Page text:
This section is from the book "Practical Real Estate Methods For Broker, Operator & Owner", by Thirty Experts. Also available from Amazon: Practical Real Estate Methods for Broker, Operator, Owner.
The second point to be considered is that mortgage loans ordinarily cover so long a term of years that general financial and commercial depressions during the life of the loans cannot be foreseen, and loans should have margin enough to cover the shrinkage of value due to this cause. A period of general industrial depression has a powerful depressing effect on real estate, but this effect varies greatly on different classes of property. When a mortgage loan is made for a term of years, if the borrower pays his interest and complies with the covenants of the mortgage in regard to taxes, insurance, etc., the principal of the loan cannot be called, nor can additional security be called for, no matter what the decline in the value of the property mortgaged may be. A great distinction is thus apparent between mortgage loans and ordinary bank loans; and when a loan is made for the usual term of five years, it should be borne in mind that the property, to furnish adequate security, should at all times during the five-year period show a comfortable margin above the amount of the loan.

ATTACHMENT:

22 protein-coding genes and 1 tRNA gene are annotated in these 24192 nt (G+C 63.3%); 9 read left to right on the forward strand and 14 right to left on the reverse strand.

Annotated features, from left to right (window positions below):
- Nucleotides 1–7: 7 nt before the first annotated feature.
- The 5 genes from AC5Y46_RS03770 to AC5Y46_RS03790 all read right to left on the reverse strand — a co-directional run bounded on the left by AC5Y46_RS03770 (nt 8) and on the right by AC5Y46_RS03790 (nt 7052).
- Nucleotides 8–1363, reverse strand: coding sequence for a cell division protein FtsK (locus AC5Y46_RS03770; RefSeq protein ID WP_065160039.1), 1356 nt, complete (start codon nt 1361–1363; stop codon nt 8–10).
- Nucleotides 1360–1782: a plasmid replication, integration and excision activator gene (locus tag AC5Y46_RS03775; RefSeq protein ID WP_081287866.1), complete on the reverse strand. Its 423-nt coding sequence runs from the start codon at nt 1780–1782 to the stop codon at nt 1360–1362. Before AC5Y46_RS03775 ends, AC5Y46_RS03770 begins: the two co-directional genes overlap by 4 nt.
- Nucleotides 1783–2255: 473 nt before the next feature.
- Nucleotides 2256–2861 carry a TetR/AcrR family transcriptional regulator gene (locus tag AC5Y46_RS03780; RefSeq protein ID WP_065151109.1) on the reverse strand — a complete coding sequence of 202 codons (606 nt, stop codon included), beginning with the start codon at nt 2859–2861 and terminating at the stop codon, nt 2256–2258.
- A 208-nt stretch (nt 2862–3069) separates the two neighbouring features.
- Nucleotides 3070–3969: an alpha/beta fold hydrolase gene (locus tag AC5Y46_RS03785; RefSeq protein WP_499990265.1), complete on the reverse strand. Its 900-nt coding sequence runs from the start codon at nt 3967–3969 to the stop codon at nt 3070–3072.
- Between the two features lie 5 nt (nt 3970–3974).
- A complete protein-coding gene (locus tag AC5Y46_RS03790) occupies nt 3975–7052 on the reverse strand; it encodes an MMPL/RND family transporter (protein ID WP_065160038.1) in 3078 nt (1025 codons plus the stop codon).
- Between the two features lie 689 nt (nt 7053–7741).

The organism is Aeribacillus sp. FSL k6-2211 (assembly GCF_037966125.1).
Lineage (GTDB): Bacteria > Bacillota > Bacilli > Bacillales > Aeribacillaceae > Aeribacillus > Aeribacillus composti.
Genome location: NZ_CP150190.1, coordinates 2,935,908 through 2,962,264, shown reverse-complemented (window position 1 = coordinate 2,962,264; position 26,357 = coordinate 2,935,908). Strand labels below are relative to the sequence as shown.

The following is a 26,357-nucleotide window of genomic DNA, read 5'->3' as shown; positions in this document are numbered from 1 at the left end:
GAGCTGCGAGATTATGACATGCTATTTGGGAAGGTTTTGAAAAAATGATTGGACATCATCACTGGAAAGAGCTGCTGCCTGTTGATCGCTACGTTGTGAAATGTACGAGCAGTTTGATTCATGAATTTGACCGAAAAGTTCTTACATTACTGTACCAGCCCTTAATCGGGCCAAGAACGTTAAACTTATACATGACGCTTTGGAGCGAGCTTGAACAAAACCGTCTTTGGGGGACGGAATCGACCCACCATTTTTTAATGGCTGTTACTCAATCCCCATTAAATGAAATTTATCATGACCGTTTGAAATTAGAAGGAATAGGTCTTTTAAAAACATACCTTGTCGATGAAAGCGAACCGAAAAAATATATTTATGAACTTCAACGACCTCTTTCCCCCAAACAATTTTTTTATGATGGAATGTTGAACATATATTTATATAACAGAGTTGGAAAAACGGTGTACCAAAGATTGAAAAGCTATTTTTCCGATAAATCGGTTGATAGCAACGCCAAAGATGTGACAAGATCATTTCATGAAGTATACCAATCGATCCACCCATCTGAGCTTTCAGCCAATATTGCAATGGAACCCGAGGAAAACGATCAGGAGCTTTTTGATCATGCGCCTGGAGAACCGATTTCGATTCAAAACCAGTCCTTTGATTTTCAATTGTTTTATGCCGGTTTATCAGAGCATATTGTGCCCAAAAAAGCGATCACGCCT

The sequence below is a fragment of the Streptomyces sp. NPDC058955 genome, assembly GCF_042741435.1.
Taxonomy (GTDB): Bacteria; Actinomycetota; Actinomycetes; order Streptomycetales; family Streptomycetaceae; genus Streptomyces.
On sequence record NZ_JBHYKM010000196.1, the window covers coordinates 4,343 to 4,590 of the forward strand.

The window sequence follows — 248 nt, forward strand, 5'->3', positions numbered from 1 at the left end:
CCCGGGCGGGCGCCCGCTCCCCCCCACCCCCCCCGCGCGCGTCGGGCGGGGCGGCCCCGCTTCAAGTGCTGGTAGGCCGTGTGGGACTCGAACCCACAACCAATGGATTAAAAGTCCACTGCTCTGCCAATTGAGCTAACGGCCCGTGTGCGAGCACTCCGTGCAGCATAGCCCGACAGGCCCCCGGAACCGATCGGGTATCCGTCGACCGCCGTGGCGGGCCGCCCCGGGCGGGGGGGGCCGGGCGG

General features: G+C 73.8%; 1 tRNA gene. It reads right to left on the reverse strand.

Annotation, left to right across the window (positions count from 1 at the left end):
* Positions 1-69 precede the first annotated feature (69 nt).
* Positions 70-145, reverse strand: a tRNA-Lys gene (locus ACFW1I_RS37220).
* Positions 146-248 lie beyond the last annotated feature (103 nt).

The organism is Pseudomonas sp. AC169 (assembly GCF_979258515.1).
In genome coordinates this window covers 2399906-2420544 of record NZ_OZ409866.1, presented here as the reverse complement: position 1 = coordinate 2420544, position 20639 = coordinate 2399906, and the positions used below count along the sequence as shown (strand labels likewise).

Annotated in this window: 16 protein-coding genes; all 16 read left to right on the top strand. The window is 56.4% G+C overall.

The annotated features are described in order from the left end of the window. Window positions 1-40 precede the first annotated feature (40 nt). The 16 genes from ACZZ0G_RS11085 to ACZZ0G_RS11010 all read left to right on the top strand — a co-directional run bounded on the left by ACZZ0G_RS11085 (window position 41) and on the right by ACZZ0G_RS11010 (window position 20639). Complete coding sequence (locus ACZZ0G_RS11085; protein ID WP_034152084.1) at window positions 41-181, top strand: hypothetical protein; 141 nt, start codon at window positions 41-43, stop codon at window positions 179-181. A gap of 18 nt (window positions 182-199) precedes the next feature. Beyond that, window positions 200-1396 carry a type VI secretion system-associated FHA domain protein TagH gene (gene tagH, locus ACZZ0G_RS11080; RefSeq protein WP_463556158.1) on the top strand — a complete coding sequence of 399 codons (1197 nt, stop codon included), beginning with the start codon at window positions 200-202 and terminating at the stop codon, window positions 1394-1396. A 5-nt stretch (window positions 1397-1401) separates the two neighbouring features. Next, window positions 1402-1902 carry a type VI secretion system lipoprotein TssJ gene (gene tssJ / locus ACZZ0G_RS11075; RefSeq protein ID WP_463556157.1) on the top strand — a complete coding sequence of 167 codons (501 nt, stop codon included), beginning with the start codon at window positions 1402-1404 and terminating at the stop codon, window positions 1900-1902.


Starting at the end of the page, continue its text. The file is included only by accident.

We are familiar with the recurrence of panics every twenty years, with intermediate depressions of less violence at ten year periods. The effect on real estate of these greater and lesser panics is, however, not directly commensurate with the financial and commercial disturbance which they cause. A reason for this is probably to be found in the fact pointed out by Mr. Adna F. Weber, an eminent authority on the growth of cities, that the growth of population of American cities has, ever since the foundation of our government, been conspicuously greater in the alternate decades coinciding with the lesser or intermediate panics. The result of this has been to offset the effect of intermediate depressions, as far as city real estate is concerned, by the abnormal growth of city population coinciding with that general period; while the relatively slow growth of cities during the decades coincident with the greater panics, aggravates the depression of real estate following those panics. During the period of depression following a great panic, every community is forced to restrict its expenditures to the most necessary objects, and the result of this is that the classes of property within a city which maintain their value best are the two indispensable classes of business and residence. All properties devoted to special uses, such as theatres, clubs, hotels, churches, etc., as well as factories and warehouses especially suited to a single line of business, suffer severely. During such a period, also, all properties which on account of the growth or movement of a city, have a value based on expectations of the future, are greatly depreciated, since the future value is largely eliminated. This applies especially to suburban land, or that at the circumference of a city which is just coming into use, and is aggravated if the growth of a section has been artificially stimulated by capitalistic influences.